USS AMERICA DESIGN IS OPTIMIZED FOR OPERATION AND MAINTENANCE OF THE FUTURE MARINE CORPS AVIATION INCLUDING THE MV-22 OSPREY TILTROTOR, AV-8B HARRIER JET, CH-53 SEA STALLION HELICOPTERS, AH-1Z SUPER COBRA HELICOPTERS, MH-60S SEAHAWK HELICOPTERS, AND THE F-35B JOINT STRIKE FIGHTER. IN LEU OF A WELL DECK, AMERICA ENHANCES THE AVIATION CAPABILITY BY PROVIDING AN ENLARGED HANGER DECK FOR AIRCRAFT MAINTENANCE AND STORAGE.
Remarks by Donald C. Winter
Secretary of the Navy
USS AMERICA Veterans Association Reunion Dinner
Crown Plaza Hotel
Friday, June 27, 2008
General and Mrs. Pace, Mr. Walter Waite, Miss Kirsten Haglund, AMERICA veterans, ladies and gentlemen, I am delighted to be here today among so many veterans.
In my experience, former crewmembers of a ship tend to be a very spirited bunch, devoted to their ship and passionate in their support of the Navy.
However, I must say, I have never met a more enthusiastic group than USS AMERICA veterans.
It is clear that your lifelong devotion to your ship and what it represents is deeply felt, and comes from the heart.
To serve in a ship named after our country adds to the pride one feels in being part of the Navy, and adds to the feeling that when AMERICA pulls into port, there is no more powerful symbol of the strength, the ideals, and the greatness of the United States of America.
Those who have served in USS AMERICA feel this intensely, and they have left behind a great legacy.
Entering service in 1965, at the height of the Cold War, USS AMERICA began a career spanning three decades that included participation at the center of some of the most important events of the period.
The American people, watching at home, learned on the evening news about many of them—through the crisis of 1967 in the Middle East, through three deployments to Vietnam, and through the difficult, tense days off the coast of Lebanon during the early 1980’s.
AMERICA returned to the center of events in 1986, performing freedom of navigation exercises in the Gulf of Sidra, and then starring in Operation El Dorado Canyon in response to Libya’s terrorist attack on a nightclub in West Berlin that April.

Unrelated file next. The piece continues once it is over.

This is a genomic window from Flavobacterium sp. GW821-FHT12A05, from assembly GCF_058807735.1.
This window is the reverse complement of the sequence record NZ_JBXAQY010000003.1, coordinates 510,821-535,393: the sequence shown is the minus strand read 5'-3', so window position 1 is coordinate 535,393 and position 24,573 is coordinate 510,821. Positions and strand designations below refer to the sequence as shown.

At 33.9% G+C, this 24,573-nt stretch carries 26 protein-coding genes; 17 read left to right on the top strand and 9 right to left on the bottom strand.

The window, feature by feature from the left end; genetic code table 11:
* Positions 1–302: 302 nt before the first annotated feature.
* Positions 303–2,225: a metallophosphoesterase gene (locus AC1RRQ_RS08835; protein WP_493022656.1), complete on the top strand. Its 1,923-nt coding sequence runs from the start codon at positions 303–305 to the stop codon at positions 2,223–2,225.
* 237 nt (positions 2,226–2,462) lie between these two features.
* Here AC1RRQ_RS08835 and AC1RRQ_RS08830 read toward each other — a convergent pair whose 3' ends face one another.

That operation, assessed by all observers to have been a spectacular feat of mission planning and execution, put AMERICA on the map as an indispensable asset in moments of crisis.
The entire national security team knew that AMERICA’s superbly trained crew could be counted on when the Nation needed it most.
Eight years later, the commander in chief would once again turn to AMERICA to execute combat missions in a moment of crisis.
After heroically accelerating her time in the shipyard for maintenance, AMERICA joined three other aircraft carriers in the Persian Gulf in February 1991, just prior to the launch of Operation Desert Storm.
3008 combat sorties later—including 78 consecutive days at sea—AMERICA left the Gulf and headed home, laden with heroes and honors.
Those who served on her—and those who served alongside her—still remember the scene of that departure for home after the ship’s last underway replenishment.
With the ship’s choir singing Lee Greenwood’s “Proud to Be an American,” broadcast on the 1MC, there was not a dry eye to be found on deck.
It was a breakaway song that lifted every heart to the skies.
AMERICA’s veterans have much to be proud of, and superb performance will always be associated with that name.
It is with this extraordinary legacy in mind that I would like to take this opportunity to announce the name of what will be one of the crown jewels of our Fleet.
And so today, I am proud to announce that LHA 6, our newest amphibious assault ship, will carry on the proud legacy of her predecessors and be named . . . USS AMERICA.
America today is confronted with unprecedented terrorist threats from global jihadists who openly state their goals of our destruction.
We also live in a world of rising powers in Asia—some with the potential to challenge us both economically and militarily.
We cannot afford to be complacent.
History is replete with examples of nations caught unprepared for the threats that unexpectedly brought war to their shores.